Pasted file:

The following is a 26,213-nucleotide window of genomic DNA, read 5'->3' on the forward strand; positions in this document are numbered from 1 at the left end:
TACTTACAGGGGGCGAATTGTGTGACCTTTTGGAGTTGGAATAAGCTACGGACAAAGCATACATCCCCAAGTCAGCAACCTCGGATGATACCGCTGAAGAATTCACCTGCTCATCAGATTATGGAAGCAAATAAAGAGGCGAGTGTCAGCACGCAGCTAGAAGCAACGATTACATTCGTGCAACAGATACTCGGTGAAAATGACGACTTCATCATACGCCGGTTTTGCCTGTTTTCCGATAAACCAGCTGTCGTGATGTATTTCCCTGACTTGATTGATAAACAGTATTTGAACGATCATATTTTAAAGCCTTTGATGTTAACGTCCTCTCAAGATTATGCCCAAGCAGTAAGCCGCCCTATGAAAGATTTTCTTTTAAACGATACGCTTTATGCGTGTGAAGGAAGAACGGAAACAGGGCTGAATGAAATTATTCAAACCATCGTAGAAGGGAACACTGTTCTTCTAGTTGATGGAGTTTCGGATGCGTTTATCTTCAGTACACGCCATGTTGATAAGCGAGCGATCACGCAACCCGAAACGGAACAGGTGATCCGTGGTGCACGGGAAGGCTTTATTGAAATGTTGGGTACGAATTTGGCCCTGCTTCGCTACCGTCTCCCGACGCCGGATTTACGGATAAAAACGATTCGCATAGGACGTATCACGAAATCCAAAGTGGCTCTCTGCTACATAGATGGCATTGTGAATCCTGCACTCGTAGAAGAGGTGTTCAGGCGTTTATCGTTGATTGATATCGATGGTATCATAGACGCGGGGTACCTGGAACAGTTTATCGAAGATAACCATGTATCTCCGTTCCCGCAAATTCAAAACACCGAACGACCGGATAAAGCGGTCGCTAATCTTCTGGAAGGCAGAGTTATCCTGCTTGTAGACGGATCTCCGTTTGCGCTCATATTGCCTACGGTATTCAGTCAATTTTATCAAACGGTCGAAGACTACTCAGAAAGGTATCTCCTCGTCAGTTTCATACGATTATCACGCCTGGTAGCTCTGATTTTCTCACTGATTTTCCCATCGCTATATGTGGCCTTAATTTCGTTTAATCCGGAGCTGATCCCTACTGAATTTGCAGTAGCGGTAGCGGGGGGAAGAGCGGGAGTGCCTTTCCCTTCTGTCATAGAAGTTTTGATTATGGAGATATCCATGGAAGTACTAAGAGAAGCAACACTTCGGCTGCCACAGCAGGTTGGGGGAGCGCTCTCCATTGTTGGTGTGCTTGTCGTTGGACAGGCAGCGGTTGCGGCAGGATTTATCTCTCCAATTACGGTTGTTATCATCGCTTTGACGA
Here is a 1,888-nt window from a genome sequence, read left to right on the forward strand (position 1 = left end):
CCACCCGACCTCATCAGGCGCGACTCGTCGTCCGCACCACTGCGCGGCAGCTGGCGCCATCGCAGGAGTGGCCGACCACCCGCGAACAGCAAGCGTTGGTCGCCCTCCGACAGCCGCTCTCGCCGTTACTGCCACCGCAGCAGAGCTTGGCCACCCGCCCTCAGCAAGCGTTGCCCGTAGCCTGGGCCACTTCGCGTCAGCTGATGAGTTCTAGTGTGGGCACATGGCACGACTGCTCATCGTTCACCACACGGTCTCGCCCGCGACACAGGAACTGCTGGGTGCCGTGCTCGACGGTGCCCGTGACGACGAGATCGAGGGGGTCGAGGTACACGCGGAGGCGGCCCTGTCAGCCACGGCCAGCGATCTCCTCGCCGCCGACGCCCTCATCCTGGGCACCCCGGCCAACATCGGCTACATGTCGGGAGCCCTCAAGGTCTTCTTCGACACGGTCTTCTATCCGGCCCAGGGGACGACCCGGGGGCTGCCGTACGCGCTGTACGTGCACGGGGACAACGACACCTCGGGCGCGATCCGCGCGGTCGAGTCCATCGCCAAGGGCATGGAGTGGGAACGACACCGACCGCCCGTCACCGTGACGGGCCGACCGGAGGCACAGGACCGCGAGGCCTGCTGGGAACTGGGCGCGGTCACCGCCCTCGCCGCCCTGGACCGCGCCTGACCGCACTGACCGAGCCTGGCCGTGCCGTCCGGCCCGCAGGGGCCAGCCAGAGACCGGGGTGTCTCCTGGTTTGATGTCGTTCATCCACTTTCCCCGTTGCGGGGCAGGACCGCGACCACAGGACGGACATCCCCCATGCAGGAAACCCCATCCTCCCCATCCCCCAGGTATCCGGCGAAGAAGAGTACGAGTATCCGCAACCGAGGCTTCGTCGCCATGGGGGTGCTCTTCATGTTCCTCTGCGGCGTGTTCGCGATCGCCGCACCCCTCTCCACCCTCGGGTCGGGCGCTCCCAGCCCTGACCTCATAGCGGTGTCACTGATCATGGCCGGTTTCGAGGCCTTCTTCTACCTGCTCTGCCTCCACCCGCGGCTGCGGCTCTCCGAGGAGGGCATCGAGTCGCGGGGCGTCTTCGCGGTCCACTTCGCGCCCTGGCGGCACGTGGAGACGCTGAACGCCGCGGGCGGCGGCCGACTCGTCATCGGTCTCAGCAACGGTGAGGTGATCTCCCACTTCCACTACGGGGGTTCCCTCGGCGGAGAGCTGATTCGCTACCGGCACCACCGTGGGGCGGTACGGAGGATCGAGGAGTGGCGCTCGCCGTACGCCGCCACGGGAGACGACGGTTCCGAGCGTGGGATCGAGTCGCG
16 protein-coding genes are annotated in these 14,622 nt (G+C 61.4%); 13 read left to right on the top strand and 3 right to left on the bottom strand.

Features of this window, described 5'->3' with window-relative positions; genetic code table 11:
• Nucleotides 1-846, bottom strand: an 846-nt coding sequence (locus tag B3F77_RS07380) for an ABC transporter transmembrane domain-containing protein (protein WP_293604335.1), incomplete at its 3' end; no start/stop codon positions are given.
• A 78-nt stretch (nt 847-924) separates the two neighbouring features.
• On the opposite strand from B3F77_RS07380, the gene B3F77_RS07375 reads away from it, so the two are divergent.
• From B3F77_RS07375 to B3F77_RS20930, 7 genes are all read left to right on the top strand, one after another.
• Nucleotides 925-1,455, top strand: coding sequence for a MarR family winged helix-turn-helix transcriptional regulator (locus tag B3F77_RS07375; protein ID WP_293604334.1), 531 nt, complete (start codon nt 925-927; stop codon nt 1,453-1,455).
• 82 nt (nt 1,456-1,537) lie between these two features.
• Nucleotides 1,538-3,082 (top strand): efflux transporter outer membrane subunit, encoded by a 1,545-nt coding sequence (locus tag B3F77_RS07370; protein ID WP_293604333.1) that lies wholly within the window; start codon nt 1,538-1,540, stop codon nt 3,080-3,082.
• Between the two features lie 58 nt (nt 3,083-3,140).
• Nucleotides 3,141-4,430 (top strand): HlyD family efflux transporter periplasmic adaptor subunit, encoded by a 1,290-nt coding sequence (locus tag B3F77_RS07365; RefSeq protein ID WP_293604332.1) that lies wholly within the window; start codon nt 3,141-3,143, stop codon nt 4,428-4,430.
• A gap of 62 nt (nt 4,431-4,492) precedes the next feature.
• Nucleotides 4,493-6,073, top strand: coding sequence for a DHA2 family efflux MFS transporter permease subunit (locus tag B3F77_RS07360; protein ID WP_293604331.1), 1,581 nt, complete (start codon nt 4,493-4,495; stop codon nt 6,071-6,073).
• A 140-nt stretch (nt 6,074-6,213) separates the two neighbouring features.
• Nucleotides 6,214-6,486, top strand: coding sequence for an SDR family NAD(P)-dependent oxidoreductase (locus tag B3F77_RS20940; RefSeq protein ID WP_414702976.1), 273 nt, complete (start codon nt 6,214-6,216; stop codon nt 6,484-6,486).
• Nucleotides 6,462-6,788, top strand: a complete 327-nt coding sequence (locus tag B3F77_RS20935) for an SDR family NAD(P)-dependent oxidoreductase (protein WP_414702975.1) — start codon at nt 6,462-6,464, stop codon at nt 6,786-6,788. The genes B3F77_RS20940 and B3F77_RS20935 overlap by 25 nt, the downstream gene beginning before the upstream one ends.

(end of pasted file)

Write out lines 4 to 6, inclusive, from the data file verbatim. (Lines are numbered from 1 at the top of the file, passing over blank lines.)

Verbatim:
CCACCCGACCTCATCAGGCGCGACTCGTCGTCCGCACCACTGCGCGGCAGCTGGCGCCATCGCAGGAGTGGCCGACCACCCGCGAACAGCAAGCGTTGGTCGCCCTCCGACAGCCGCTCTCGCCGTTACTGCCACCGCAGCAGAGCTTGGCCACCCGCCCTCAGCAAGCGTTGCCCGTAGCCTGGGCCACTTCGCGTCAGCTGATGAGTTCTAGTGTGGGCACATGGCACGACTGCTCATCGTTCACCACACGGTCTCGCCCGCGACACAGGAACTGCTGGGTGCCGTGCTCGACGGTGCCCGTGACGACGAGATCGAGGGGGTCGAGGTACACGCGGAGGCGGCCCTGTCAGCCACGGCCAGCGATCTCCTCGCCGCCGACGCCCTCATCCTGGGCACCCCGGCCAACATCGGCTACATGTCGGGAGCCCTCAAGGTCTTCTTCGACACGGTCTTCTATCCGGCCCAGGGGACGACCCGGGGGCTGCCGTACGCGCTGTACGTGCACGGGGACAACGACACCTCGGGCGCGATCCGCGCGGTCGAGTCCATCGCCAAGGGCATGGAGTGGGAACGACACCGACCGCCCGTCACCGTGACGGGCCGACCGGAGGCACAGGACCGCGAGGCCTGCTGGGAACTGGGCGCGGTCACCGCCCTCGCCGCCCTGGACCGCGCCTGACCGCACTGACCGAGCCTGGCCGTGCCGTCCGGCCCGCAGGGGCCAGCCAGAGACCGGGGTGTCTCCTGGTTTGATGTCGTTCATCCACTTTCCCCGTTGCGGGGCAGGACCGCGACCACAGGACGGACATCCCCCATGCAGGAAACCCCATCCTCCCCATCCCCCAGGTATCCGGCGAAGAAGAGTACGAGTATCCGCAACCGAGGCTTCGTCGCCATGGGGGTGCTCTTCATGTTCCTCTGCGGCGTGTTCGCGATCGCCGCACCCCTCTCCACCCTCGGGTCGGGCGCTCCCAGCCCTGACCTCATAGCGGTGTCACTGATCATGGCCGGTTTCGAGGCCTTCTTCTACCTGCTCTGCCTCCACCCGCGGCTGCGGCTCTCCGAGGAGGGCATCGAGTCGCGGGGCGTCTTCGCGGTCCACTTCGCGCCCTGGCGGCACGTGGAGACGCTGAACGCCGCGGGCGGCGGCCGACTCGTCATCGGTCTCAGCAACGGTGAGGTGATCTCCCACTTCCACTACGGGGGTTCCCTCGGCGGAGAGCTGATTCGCTACCGGCACCACCGTGGGGCGGTACGGAGGATCGAGGAGTGGCGCTCGCCGTACGCCGCCACGGGAGACGACGGTTCCGAGCGTGGGATCGAGTCGCG
16 protein-coding genes are annotated in these 14,622 nt (G+C 61.4%); 13 read left to right on the top strand and 3 right to left on the bottom strand.

Features of this window, described 5'->3' with window-relative positions; genetic code table 11: